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Burundi's President Wins Third Term Amid Anger Over His Legitimacy

President Pierre Nkurunziza has received 69 percent of the vote in Burundi's contentious ballot, while opposition supporters in Bujumbura told VICE News that they didn't respect the election.

by Sally Hayden and Danny Gold
Jul 24 2015, 3:55pm

Photo par Jerome Delay/AP

Burundi's President Pierre Nkurunziza has today won a third five-year term in office amid unrest over the legitimacy of his candidacy.

Pierre Claver Ndayicariye, head of the country's electoral commission, told reporters that the incumbent had received 69 percent of the vote, while Agathon Rwasa came second, with 19 percent.

The government announced that 73 percent of eligible voters had cast a ballot — meaning Nkurunziza gained 1,961,510 votes and Rwasa 536,235. A total of 2,654,062 votes were cast.

In the heavily opposition Bujumbura neighborhood of Musaga, where fierce protests have occurred over the last few months, a young man who gave his name as Eddy told VICE News: "It's just bullshit. For example here, in Musaga, we didn't go to vote. 

"I don't respect the election. How can I respect it? This election has violated the constitution, how can we the people respect it?"

'How can you organize an election when people are being killed and some people are fleeing the country?'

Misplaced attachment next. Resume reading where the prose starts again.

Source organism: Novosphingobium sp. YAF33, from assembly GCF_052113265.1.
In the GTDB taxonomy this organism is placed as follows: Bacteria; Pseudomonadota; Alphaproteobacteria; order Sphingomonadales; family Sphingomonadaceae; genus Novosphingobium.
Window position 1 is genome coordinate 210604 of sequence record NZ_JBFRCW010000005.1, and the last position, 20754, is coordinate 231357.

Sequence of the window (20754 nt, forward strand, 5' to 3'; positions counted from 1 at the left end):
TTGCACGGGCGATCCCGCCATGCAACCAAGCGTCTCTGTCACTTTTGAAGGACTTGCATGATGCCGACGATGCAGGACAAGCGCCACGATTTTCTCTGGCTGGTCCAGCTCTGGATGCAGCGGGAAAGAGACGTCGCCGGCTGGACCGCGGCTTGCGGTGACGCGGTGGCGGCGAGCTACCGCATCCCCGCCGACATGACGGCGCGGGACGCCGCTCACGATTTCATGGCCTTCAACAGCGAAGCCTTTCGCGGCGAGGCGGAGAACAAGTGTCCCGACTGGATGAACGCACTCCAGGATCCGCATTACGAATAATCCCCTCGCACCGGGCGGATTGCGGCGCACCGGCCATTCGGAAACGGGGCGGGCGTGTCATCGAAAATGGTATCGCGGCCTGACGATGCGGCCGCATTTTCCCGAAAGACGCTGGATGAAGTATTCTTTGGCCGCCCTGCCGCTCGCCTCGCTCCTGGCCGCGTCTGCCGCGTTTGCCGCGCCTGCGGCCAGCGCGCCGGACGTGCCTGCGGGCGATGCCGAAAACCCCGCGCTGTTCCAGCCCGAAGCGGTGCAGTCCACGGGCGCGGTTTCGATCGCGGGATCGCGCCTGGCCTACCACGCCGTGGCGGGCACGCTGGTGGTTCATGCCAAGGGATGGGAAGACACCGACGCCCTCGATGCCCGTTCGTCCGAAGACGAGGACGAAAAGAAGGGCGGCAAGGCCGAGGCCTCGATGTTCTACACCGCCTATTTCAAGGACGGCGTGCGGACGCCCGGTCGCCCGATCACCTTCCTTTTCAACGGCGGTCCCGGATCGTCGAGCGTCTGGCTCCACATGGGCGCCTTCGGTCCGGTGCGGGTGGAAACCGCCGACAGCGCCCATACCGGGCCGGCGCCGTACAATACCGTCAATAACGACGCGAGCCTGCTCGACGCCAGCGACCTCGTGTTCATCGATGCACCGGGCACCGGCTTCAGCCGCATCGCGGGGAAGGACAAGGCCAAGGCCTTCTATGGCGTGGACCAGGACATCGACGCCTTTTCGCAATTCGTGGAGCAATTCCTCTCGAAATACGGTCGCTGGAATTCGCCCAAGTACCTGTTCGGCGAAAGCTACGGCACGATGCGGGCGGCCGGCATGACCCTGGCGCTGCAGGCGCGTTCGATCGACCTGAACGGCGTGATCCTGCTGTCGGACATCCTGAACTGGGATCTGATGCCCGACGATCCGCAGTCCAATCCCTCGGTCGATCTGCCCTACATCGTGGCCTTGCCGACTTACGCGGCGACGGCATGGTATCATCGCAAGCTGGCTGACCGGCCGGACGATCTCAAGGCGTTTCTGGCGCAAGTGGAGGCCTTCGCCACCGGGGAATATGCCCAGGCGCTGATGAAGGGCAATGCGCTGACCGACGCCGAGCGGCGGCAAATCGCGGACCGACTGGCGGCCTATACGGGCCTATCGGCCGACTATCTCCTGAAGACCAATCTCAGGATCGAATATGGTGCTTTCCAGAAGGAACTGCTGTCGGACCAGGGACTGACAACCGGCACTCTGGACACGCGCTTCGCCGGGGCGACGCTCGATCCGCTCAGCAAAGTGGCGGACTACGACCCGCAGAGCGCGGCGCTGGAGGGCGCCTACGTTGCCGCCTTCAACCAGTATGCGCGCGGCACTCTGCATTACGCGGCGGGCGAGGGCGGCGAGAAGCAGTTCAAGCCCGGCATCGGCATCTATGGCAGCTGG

Burundi has been at crisis point since April 26, when Nkurunziza and the ruling CNDD-FDD party announced that the president would run for a third term that many believed was unconstitutional. 

The political maneuver sparked violent clashes between the ruling party's supporters and those opposed to his candidacy, triggering a wave of government-sponsored repression and intimidation that saw many flee and left others fearing for their lives.

Related: In Photos: Masked Protesters Face Off with Burundi Police

The announcement of the results at the Royal Palace Hotel in Bujumbura. Photo by Eric Fernandez/VICE News

In Musuga, another young man, called Jimmy, told VICE News: "They should cancel the election and the results, and prepare a new fair organized election. How can you organize an election when people are being killed and some people are fleeing the country?"

"Many people don't accept the election because he participated alone in the competition!" said another man, named Jean. Asked if he thought the violence that had plagued the lead up to the election would continue, he responded, "absolutely."

Meanwhile, outside a bar in Kamenge, a neighborhood with a strong CNDD-FDD support base, men who had gathered said they would even give Nkurunziza a fourth term if they could. The bartender, a young woman who declined to give her name, said: "We are many [supporters]. They must support it. They said we wouldn't have an election, and we did. They must respect the results." 

Related: Stones Vs. Guns: A Night on Burundi's Streets with Elvis and His Protesters

Nkurunziza won all provinces except for two — capital city Bujumbura and Bujumbura rural, which Rwasa won.

The government also said that official definitive results won't be announced for another nine days.

The delayed vote finally went ahead on Tuesday, despite calls for it to be delayed amid increasing insecurity. Opposition candidates also boycotted the vote, though their names remained on the ballot paper. 

Watch Violence and Protests on Polling Day: Burundi On The Brink (Dispatch 7) here: